Review: Dr. Geo
[31 Jul 2013]
Dr. Geo is free stand-alone math software that allows you to "design & manipulate interactive geometric sketches with constraints."
Using Dr. Geo you can create points, join them with lines, construct parallels, perpendiculars, bisectors, circles, arcs and polygons. You can perform transformations like reflections and translations, you can measure the length of objects and there’s also the possibility of animating objects. Scripting is also possible and there is the facility to build and execute macros.
So Dr. Geo is similar in many ways to that other free offering, GeoGebra (see my tutorial review), but it appears to be more versatile in terms of platforms. (GeoGebra is java-based, so up to now it has not played so well on mobile devices. However, an iPad version of GeoGebra is under development as I write.)
Dr Geo is quite platform-agnostic, with PC, Mac and GNU-Linux versions. There are iPad and Android versions and there’s even the option to install it on Sugar XO OLPC (One Laptop Per Child).
See Videos and Tutorials showing what you can do with Dr Geo.
There are many constructions included in the download and these are a good starting point for your own constructions.
Below are some screen shots of Dr. Geo in action.
The first one shows an aspect of the interface that I like – the controller wheels on the right and bottom of the working area which operate the zoom (the top right controller), or moving the construction up or down (the bottom right controller) or moving the object left-right (bottom controller). These are quite intuitive and work well (although it is a bit too easy to zoom way too quickly and your object disappears. This may be a problem for younger users.)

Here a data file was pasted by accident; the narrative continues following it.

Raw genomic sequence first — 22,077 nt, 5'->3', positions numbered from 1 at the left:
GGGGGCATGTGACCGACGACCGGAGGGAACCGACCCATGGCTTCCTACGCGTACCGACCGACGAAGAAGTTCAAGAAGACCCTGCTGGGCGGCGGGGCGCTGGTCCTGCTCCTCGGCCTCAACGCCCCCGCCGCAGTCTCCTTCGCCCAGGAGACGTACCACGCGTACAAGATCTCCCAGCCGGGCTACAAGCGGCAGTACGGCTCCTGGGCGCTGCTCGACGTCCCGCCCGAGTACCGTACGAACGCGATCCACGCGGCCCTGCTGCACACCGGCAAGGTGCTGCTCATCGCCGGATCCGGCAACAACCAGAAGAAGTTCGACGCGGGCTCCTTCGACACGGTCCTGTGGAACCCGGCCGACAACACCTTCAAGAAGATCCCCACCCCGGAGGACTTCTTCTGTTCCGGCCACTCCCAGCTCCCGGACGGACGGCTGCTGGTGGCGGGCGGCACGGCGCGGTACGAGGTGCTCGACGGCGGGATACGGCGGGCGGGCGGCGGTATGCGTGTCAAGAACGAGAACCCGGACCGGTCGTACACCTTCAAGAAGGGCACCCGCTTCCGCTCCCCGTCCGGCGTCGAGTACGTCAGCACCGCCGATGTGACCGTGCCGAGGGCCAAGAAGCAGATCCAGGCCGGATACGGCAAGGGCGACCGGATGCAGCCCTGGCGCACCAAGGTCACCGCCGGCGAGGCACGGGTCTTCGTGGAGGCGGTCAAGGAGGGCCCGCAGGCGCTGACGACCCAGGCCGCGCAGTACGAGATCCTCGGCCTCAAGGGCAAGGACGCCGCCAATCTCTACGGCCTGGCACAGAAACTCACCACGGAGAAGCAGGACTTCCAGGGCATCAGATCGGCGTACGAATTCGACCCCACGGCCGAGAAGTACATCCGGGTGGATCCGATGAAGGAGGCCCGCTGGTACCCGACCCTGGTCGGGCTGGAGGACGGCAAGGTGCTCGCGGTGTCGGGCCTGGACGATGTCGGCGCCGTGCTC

In the screen shot you can also see the helpful instructions given at the bottom of the screen. These tips change as you attempt to perform different constructions.
The number on the segment is its length and I’m animating a point on the arc.
The following screen shots are found on the Dr. Geo site:
The iPad Version
It was a bit tricky to find the iPad version on the App Store, since it is listed as "Dr Geometry", not Dr. Geo. (A search on "Dr Geo" brings up "no results".)
There are free and paid ($2.58) versions, but there is no information to tell me what I’ll get in the paid version compared to the free one. Of course, I chose the free one.
The iPad app appears to be as full-featured as the desktop version and was as easy to use.
One aspect that was disappointing about Dr. Geo is that the desktop versions come in quite a large download (18.8 MB). That download is a zip of the PC, Mac and OLPC versions. It would be nice if they were offered separately.
Developer & license
Dr. Geo was developed by Hilaire Fernandesand is available for use and modification under the LGPL license.
Dr. Geo is a worthwhile addition to your collection of math software. It’s free, it’s easy to use and it’s a good tool for exploring geometric constructions.
Dr. Geo feels more intuitive than GeoGebra to me, and while we wait for the iPad version of GeoGebra, this is a good tablet alternative.